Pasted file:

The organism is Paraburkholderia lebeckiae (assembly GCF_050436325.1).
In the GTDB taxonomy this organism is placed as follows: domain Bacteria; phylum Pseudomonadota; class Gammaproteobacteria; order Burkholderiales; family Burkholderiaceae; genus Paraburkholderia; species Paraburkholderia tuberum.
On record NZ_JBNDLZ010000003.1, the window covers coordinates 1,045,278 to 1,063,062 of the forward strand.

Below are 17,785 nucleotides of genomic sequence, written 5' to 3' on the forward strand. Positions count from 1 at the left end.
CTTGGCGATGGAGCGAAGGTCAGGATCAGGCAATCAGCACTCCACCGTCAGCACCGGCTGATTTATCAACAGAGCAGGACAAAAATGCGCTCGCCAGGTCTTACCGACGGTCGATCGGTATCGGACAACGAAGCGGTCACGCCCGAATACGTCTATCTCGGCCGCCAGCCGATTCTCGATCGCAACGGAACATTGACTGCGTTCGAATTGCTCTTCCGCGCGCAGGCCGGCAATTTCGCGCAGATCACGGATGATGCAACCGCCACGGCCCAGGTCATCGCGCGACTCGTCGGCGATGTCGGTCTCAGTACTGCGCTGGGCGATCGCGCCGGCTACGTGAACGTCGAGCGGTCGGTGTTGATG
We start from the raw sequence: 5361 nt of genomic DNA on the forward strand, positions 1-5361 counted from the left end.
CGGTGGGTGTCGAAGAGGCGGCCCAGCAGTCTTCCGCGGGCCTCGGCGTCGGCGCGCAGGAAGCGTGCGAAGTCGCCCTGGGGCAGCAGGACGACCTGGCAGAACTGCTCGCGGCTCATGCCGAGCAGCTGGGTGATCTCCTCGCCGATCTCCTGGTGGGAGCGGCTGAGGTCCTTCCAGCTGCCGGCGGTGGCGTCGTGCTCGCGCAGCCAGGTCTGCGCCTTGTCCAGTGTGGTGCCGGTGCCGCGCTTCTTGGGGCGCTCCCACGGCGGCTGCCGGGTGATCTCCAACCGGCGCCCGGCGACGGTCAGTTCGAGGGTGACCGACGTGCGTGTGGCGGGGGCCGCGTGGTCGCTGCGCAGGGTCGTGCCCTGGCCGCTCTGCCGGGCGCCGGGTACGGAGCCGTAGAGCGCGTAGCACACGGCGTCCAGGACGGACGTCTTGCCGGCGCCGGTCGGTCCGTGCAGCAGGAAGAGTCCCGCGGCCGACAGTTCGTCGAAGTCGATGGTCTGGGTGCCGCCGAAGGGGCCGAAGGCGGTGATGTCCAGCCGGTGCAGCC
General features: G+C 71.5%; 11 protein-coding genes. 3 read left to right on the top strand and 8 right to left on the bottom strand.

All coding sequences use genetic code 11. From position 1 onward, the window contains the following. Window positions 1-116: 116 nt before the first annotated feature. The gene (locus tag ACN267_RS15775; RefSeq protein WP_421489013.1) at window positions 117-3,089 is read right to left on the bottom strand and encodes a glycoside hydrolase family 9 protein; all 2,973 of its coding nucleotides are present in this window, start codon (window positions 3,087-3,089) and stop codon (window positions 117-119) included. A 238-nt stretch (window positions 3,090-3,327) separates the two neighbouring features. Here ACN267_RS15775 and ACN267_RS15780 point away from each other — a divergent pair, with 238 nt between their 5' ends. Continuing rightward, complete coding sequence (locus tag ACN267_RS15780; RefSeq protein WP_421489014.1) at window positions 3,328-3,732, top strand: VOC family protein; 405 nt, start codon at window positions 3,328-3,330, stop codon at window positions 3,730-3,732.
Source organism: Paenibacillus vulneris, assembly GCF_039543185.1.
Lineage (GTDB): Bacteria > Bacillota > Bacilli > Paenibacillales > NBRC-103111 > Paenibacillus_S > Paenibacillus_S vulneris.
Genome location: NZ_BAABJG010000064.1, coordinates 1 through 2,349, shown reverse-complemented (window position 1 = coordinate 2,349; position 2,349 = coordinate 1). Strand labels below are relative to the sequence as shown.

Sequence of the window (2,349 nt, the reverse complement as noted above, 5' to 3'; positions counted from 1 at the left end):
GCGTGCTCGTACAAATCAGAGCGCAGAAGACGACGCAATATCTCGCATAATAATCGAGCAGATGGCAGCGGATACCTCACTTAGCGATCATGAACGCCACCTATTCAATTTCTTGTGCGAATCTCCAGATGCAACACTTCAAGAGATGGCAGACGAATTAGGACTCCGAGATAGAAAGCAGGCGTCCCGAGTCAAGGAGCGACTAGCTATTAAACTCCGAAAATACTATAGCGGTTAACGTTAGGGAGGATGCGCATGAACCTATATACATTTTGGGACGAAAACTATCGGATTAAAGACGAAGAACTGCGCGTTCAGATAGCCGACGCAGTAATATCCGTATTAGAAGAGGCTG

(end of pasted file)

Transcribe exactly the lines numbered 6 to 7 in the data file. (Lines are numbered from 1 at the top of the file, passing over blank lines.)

We start from the raw sequence: 5361 nt of genomic DNA on the forward strand, positions 1-5361 counted from the left end.
CGGTGGGTGTCGAAGAGGCGGCCCAGCAGTCTTCCGCGGGCCTCGGCGTCGGCGCGCAGGAAGCGTGCGAAGTCGCCCTGGGGCAGCAGGACGACCTGGCAGAACTGCTCGCGGCTCATGCCGAGCAGCTGGGTGATCTCCTCGCCGATCTCCTGGTGGGAGCGGCTGAGGTCCTTCCAGCTGCCGGCGGTGGCGTCGTGCTCGCGCAGCCAGGTCTGCGCCTTGTCCAGTGTGGTGCCGGTGCCGCGCTTCTTGGGGCGCTCCCACGGCGGCTGCCGGGTGATCTCCAACCGGCGCCCGGCGACGGTCAGTTCGAGGGTGACCGACGTGCGTGTGGCGGGGGCCGCGTGGTCGCTGCGCAGGGTCGTGCCCTGGCCGCTCTGCCGGGCGCCGGGTACGGAGCCGTAGAGCGCGTAGCACACGGCGTCCAGGACGGACGTCTTGCCGGCGCCGGTCGGTCCGTGCAGCAGGAAGAGTCCCGCGGCCGACAGTTCGTCGAAGTCGATGGTCTGGGTGCCGCCGAAGGGGCCGAAGGCGGTGATGTCCAGCCGGTGCAGCC